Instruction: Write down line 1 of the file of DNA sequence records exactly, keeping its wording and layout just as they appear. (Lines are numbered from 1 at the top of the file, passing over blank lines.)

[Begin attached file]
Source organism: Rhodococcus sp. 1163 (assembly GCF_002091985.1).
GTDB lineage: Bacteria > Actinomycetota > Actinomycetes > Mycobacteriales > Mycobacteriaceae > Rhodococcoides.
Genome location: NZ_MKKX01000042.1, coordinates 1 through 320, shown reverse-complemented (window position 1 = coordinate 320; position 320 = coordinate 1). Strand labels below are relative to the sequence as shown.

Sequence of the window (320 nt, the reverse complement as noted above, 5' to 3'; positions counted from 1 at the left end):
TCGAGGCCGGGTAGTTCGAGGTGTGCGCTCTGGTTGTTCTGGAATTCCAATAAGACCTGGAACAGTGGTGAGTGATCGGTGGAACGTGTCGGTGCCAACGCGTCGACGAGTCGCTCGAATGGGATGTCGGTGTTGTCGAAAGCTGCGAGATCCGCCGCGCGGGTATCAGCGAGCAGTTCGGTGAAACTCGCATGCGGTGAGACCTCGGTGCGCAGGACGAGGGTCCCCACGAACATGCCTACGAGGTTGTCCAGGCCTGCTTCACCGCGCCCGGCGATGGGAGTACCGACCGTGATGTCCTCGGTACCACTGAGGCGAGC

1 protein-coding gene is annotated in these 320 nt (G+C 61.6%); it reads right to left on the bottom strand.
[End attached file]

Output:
Source organism: Rhodococcus sp. 1163 (assembly GCF_002091985.1).